Kansas Payment Laws
Kansas currently has no state law requiring employers to provide their
employees with benefits upon hire or at any time while employed.
However some employers may choose to offer benefit packages for their
full-time employees. Such benefits often include paid vacation, paid
holidays, and paid sick leave. The United States also does not have a
federal law requiring employers to pay employees for any time off
taken. Kansas currently does not have a state law for paid time off.
Paying employees for any time off is at the discretion of the business
or company of employment.
However if an employer does provide benefits like paid time off and
presents them in written format, he or she is required by law to
provide these benefits. Denying guaranteed benefits is illegal. When
employers do not honor their contracts or such other disputes, the
department of labor will handle the situation.
Employers may also provide paid vacation time. If such a benefit is
offered and an individual is terminated, he or she is entitled to
receive any or all of his or her unused vacation payment, unless a
contract states otherwise. If an employer denies this requirement, the
department of labor will also settle this dispute.
Family and Medical Leave
Kansas does not have a state law in regards to unpaid leave. Instead
Kansas uses the federal law that allows employees to take up to twelve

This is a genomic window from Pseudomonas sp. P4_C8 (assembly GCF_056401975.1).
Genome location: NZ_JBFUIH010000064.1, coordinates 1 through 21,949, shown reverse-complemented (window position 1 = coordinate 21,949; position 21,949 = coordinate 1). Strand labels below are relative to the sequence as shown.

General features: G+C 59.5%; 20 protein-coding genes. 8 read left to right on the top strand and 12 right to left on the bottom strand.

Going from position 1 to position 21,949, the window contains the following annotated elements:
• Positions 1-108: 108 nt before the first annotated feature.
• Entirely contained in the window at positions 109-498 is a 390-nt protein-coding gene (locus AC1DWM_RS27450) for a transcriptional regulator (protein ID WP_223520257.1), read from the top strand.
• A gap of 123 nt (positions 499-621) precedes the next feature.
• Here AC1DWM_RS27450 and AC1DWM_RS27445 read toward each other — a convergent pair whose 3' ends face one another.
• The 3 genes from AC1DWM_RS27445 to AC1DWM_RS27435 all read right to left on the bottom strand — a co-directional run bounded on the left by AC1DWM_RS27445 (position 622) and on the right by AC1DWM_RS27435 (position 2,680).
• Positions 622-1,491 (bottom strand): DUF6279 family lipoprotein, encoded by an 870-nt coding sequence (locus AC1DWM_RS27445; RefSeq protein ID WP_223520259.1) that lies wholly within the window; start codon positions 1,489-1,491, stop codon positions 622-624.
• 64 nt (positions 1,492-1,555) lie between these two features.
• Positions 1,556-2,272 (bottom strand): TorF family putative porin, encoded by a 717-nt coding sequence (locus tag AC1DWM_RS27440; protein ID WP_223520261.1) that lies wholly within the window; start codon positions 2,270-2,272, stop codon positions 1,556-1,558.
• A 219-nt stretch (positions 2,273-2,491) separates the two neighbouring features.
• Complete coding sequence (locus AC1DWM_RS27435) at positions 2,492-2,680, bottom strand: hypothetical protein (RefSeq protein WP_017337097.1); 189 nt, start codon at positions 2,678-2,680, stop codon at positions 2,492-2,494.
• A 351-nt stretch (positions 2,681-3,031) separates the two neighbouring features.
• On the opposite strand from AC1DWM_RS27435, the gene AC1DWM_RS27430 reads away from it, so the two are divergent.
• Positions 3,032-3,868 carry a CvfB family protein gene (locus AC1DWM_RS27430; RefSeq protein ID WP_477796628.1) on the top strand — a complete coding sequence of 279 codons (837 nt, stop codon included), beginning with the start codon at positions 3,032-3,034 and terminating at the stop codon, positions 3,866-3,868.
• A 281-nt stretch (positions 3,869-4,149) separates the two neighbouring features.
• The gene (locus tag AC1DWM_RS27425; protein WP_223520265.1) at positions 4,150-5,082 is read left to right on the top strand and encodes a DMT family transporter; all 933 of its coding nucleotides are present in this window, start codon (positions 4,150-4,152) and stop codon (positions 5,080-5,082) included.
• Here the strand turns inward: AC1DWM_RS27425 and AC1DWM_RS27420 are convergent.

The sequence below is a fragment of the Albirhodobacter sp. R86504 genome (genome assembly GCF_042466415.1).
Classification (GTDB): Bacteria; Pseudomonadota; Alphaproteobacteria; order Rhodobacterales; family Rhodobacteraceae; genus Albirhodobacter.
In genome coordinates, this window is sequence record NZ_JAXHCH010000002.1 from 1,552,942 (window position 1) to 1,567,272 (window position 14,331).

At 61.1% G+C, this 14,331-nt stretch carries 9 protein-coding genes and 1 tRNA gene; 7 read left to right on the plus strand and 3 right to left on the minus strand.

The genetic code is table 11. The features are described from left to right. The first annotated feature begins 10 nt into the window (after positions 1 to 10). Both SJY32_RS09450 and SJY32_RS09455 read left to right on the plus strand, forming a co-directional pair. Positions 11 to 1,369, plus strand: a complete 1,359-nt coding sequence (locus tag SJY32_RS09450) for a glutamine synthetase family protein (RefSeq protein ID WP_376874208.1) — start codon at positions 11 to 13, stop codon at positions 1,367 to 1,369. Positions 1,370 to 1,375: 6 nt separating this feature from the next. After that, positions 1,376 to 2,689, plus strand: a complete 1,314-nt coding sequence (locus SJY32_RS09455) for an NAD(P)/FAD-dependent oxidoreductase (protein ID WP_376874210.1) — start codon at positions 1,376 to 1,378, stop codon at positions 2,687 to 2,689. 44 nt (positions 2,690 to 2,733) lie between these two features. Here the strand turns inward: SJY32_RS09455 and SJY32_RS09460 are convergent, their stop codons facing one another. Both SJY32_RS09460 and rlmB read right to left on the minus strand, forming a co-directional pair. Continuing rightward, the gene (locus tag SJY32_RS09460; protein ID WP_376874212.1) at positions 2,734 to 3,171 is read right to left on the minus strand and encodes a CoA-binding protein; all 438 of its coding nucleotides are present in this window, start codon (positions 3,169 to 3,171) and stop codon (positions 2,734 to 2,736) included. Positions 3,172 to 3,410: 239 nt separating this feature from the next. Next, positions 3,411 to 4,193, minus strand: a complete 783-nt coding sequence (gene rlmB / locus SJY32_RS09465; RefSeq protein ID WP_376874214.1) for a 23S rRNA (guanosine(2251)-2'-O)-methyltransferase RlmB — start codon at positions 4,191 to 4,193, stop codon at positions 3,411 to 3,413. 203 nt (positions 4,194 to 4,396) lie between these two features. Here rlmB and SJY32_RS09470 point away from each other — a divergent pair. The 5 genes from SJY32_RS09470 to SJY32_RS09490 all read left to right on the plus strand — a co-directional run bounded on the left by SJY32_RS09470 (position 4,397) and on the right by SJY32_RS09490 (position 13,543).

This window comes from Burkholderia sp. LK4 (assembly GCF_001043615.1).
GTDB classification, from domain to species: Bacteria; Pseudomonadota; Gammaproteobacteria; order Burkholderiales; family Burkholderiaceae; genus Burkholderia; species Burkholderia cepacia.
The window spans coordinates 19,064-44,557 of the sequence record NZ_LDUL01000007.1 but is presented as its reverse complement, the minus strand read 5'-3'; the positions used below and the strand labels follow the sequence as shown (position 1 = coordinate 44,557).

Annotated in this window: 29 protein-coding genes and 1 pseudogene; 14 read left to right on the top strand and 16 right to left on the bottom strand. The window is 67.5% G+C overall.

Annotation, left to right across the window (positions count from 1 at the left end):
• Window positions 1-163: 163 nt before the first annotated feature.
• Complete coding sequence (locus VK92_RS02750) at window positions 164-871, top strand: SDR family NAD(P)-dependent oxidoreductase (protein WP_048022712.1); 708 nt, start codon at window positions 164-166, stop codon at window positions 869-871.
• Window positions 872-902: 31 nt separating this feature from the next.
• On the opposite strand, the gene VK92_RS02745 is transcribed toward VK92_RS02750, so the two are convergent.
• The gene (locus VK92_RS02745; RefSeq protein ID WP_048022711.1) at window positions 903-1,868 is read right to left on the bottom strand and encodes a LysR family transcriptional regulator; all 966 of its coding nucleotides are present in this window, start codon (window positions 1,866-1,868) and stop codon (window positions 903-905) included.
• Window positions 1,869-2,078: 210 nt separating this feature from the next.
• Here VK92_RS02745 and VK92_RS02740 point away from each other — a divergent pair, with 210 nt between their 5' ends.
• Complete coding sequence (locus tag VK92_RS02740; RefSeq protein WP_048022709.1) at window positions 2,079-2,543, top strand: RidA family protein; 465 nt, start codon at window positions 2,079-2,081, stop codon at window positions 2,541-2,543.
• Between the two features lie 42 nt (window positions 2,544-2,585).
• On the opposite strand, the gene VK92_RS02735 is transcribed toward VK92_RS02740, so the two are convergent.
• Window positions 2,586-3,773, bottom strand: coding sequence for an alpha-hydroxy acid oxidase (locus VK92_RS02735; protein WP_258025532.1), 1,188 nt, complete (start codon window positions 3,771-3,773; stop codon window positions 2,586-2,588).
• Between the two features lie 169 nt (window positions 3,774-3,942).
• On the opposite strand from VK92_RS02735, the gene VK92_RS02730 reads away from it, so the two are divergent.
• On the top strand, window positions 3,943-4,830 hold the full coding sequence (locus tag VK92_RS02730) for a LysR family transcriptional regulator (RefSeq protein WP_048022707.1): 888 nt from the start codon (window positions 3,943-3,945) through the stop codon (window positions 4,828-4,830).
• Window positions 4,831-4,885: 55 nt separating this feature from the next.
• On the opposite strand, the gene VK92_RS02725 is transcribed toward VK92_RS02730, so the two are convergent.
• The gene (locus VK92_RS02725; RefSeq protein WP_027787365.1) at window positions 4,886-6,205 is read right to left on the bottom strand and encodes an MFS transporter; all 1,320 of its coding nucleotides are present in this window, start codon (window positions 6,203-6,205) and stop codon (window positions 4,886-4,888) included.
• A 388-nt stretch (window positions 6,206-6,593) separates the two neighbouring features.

weeks of leave without the consequence of termination. This twelve
weeks of leave must be taken consecutively and spread among several
months. All of this kind of leave is unpaid.
The Family and Medical Leave Act covers all of these necessities and
provides personal opportunities for family illness and personal needs.
This act includes maternity leave, the care of an elderly parent, the
care of an ill child, hospitalization, and other medical or
psychological needs. Maternity leave is specifically designed to allow
new mothers the opportunity to care for newborns or adoptive parents to
bond with new children. An employee on maternity leave may request to
return to work earlier than the twelve-week maximum, which is at the
discretion of the employer.
Under the Family and Medical Leave Act an employer cannot lawfully
terminate an individual due to pregnancy or family leave. An employer
may hire a temporary employee to handle the employee on leave's duties
or other employees may divide the tasks for the allotted time. Upon
return an employee on leave is entitled to receive his or her former
position or a position of the same salary and benefits.
Kansas Minimum Wage
Under United States law all states are required to have a minimum wage
at or higher than the federal minimum. The state of Kansas has the same
minimum wage as the federal law's minimum requirement. In 2009 the
federal minimum wage was raised to seven dollars and twenty-five cents
Employers cannot legally pay their employees lower than the minimum
unless the employees receive tips on a regular basis. These employees
may legally be paid two dollars and thirteen cents an hour, as tips
make up the difference in wages.